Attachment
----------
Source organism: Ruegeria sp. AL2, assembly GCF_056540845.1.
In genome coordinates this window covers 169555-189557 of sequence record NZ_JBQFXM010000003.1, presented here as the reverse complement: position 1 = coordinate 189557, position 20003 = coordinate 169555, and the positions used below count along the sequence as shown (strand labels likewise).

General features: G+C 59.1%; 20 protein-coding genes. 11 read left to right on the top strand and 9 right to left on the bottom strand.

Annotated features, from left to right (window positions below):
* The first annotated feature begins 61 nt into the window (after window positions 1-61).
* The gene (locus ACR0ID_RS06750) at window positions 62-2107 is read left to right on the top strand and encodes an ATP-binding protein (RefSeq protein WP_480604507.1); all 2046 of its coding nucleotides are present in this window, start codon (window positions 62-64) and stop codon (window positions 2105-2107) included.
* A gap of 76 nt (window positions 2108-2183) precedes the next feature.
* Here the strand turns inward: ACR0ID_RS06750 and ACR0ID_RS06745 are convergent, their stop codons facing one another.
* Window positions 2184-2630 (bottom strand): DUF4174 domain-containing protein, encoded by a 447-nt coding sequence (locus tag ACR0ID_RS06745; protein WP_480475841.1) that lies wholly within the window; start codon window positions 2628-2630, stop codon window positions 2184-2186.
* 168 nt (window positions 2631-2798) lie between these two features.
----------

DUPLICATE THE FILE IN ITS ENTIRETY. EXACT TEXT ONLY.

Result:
Source organism: Ruegeria sp. AL2, assembly GCF_056540845.1.
In genome coordinates this window covers 169555-189557 of sequence record NZ_JBQFXM010000003.1, presented here as the reverse complement: position 1 = coordinate 189557, position 20003 = coordinate 169555, and the positions used below count along the sequence as shown (strand labels likewise).

General features: G+C 59.1%; 20 protein-coding genes. 11 read left to right on the top strand and 9 right to left on the bottom strand.

Annotated features, from left to right (window positions below):
* The first annotated feature begins 61 nt into the window (after window positions 1-61).
* The gene (locus ACR0ID_RS06750) at window positions 62-2107 is read left to right on the top strand and encodes an ATP-binding protein (RefSeq protein WP_480604507.1); all 2046 of its coding nucleotides are present in this window, start codon (window positions 62-64) and stop codon (window positions 2105-2107) included.
* A gap of 76 nt (window positions 2108-2183) precedes the next feature.
* Here the strand turns inward: ACR0ID_RS06750 and ACR0ID_RS06745 are convergent, their stop codons facing one another.
* Window positions 2184-2630 (bottom strand): DUF4174 domain-containing protein, encoded by a 447-nt coding sequence (locus tag ACR0ID_RS06745; protein WP_480475841.1) that lies wholly within the window; start codon window positions 2628-2630, stop codon window positions 2184-2186.
* 168 nt (window positions 2631-2798) lie between these two features.